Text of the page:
Any road up, our evening had started well and the food in the restaurant was enjoyable. There was even some traditional Polish entertainment thrown in. We had a great night.

However, our evening was about to take a bit of a nosedive.

In hindsight, we should have arranged for the proprietor of the restaurant to organise a taxi to take us back to our hotel. Instead, we just headed to the nearest taxi rank and got into the first cab.

Rule one: do not get into a taxi where you have trouble trying to make the driver understand where you want to go. He spoke no English and we, being Brits abroad, had made no attempt to learn the language of the country where we found ourselves.

Rule two: do not get into a taxi where the driver hides his meter from view before he sets off.

The journey from hotel to restaurant had taken no more than ten minutes, even with the various detours. On the journey back, this guy went down all kinds of narrow alleyways. I assumed that he was doing this to avoid the roadworks but, when I spotted that he had been within a block of our hotel before he turned down another alley in the opposite direction, I realised we were (literally) being taken for a ride. After ten minutes we were still being driven up and down narrow alleyways. He eventually stopped and shrugged before pointing in the general direction of our hotel.

I was not happy. He gave the impression that he didn’t know the place we were staying. Given that we had to find our way from that point, possibly even needing to get another taxi, I offered him 10 zloty. He shook his head angrily and said that it cost 40 zloty (So, he could speak English, after all.). Sorry pardon excuse me? A taxi door-to-door costs 12 zloty and a taxi from door-to-god-knows-where costs 40? I don’t think so matey. I’m not sure if his English was of a standard to understand the terms ‘on your bike’, ‘rip-off merchant’ and ‘conman’ but, having got those off my chest, I gave him 20 zloty and got out of the cab.

It dawned on me after the event that he might well have locked the doors with me in the car and driven to the nearest polis station. It could have cost me a lot more than 40 zloty in fines.

I think it didn’t end that way because the driver knew he was in the wrong and feared for his licence.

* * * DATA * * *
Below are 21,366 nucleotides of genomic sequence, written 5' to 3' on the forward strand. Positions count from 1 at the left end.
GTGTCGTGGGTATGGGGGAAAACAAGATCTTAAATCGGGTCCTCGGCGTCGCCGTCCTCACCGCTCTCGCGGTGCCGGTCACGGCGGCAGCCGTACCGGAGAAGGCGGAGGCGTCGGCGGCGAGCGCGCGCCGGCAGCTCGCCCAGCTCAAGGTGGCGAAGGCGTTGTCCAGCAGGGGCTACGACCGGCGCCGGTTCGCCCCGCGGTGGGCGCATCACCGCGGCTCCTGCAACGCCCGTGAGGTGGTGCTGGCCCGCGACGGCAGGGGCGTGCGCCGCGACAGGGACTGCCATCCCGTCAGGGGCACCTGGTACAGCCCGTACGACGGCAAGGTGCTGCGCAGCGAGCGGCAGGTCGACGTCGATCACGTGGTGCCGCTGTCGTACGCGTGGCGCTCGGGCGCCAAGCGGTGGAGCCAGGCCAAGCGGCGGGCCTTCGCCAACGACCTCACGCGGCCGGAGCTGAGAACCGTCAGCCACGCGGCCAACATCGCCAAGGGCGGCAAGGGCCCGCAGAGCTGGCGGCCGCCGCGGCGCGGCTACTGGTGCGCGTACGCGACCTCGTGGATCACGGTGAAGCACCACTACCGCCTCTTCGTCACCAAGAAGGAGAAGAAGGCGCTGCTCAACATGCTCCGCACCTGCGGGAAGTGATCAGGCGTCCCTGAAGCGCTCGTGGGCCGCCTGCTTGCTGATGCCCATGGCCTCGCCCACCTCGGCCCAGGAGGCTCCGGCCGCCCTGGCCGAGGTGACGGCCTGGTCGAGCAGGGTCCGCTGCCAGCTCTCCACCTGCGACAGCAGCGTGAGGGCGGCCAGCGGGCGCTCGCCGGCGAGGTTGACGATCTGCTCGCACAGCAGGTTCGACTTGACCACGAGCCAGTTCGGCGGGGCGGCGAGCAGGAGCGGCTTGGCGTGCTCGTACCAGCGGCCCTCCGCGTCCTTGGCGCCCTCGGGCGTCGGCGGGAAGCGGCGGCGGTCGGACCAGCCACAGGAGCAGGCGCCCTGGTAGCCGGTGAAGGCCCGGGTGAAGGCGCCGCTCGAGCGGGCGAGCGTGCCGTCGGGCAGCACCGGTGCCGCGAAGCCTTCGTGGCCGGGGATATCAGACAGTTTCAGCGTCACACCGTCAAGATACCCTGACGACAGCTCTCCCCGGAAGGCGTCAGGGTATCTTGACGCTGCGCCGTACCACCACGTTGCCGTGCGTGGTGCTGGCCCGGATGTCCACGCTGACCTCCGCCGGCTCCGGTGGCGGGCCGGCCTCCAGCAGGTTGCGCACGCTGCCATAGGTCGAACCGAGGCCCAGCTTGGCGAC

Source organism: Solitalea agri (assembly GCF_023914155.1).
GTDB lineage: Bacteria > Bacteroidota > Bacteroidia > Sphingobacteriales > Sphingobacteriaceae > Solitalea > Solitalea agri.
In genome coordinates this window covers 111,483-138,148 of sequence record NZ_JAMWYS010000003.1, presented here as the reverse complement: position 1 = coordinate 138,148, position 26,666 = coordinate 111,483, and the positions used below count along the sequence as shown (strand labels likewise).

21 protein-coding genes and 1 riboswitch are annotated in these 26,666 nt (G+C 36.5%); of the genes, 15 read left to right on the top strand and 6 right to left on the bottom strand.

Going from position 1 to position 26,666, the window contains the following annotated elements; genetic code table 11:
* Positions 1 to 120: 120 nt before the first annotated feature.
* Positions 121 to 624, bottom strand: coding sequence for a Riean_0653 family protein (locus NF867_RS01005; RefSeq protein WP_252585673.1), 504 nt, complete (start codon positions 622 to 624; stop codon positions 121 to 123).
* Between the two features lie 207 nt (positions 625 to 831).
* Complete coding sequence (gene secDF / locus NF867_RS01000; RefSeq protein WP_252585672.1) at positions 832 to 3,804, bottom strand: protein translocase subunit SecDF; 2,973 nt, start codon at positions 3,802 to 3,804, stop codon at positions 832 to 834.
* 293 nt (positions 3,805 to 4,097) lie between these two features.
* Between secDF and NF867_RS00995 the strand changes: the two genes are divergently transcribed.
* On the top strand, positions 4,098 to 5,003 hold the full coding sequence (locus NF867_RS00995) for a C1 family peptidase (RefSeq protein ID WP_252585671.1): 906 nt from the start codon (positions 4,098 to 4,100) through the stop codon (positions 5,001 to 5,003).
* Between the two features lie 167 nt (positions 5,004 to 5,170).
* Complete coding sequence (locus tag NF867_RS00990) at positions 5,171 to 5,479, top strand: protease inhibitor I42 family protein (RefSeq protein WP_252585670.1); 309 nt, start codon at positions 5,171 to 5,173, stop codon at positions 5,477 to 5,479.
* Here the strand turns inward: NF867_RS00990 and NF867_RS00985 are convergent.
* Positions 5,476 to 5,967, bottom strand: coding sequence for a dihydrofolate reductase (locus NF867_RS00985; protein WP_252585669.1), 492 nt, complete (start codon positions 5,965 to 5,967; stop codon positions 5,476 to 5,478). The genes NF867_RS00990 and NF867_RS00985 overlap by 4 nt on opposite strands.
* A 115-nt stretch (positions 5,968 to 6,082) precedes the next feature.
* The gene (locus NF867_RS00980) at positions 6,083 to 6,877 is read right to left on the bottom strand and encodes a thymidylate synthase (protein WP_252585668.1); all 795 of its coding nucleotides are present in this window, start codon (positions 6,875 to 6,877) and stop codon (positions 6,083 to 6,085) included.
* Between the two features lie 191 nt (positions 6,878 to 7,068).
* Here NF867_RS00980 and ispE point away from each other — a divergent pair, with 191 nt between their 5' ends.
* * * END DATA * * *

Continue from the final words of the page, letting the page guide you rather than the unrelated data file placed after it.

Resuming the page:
Was that the end of our escapade? Not quite. As I said, we were dropped off somewhere we didn’t know; we now had to find our way to the hotel. We went into a nearby takeaway-shop to ask for directions, expecting to have to order another taxi. The girl who worked there spoke reasonable English and promptly took her mobile phone and checked our location. She reckoned we were very close, although she hadn’t actually heard of the hotel where we were staying... but we were definitely very near... ooh, only two minutes, maybe seven (?)

We stepped out of the shop and looked across the road... Hang on, isn’t that the cake shop immediately opposite our hotel? Yup, we were about two doors away from our destination.

Maybe I was a bit hard on that taxi driver... He was still a rip-off merchant, though.

 

.....oooOooo.....

 

Let’s move on to the birthday honours, shall we? Were any famous or notorious individuals born on the 13th of July? Of course there were. Here are some I’ve even heard of. Julius Caesar 100BC (Roman leader. Looked nothing like Kenneth Williams.), Eric Portman 1901 (Ectaw.), Kenneth Clark 1903 (Historian.), Alberto Ascari 1918 (Racey car drivery bloke.), Bob Crane 1928 (Actor. Hogan of heroes fame.), Patrick Stewart 1940 (Ectaw dear leddie.), Harrison Ford 1942 (Actor. Indiana Solo.), Roger McGuinn 1942 (A Byrd. Have a clip. How high?), Chris Serle 1943 (Journalist.), Cyril Knowles 1944 (Footy bloke. He was the subject of this.), Emo Rubik 1944 (Inventor of the cube.), Ashley Mallett 1945 (Crickety bloke.), Cheech Marin 1946 (Chong’s pal.), Ian Hislop 1960 (Him off of Have I Got News for You.), Anders Jarryd 1961 (Tennisy bloke.), Neal Foulds 1963 (Snookery bloke.) and Craig Bellamy 1979 (Footy bloke.).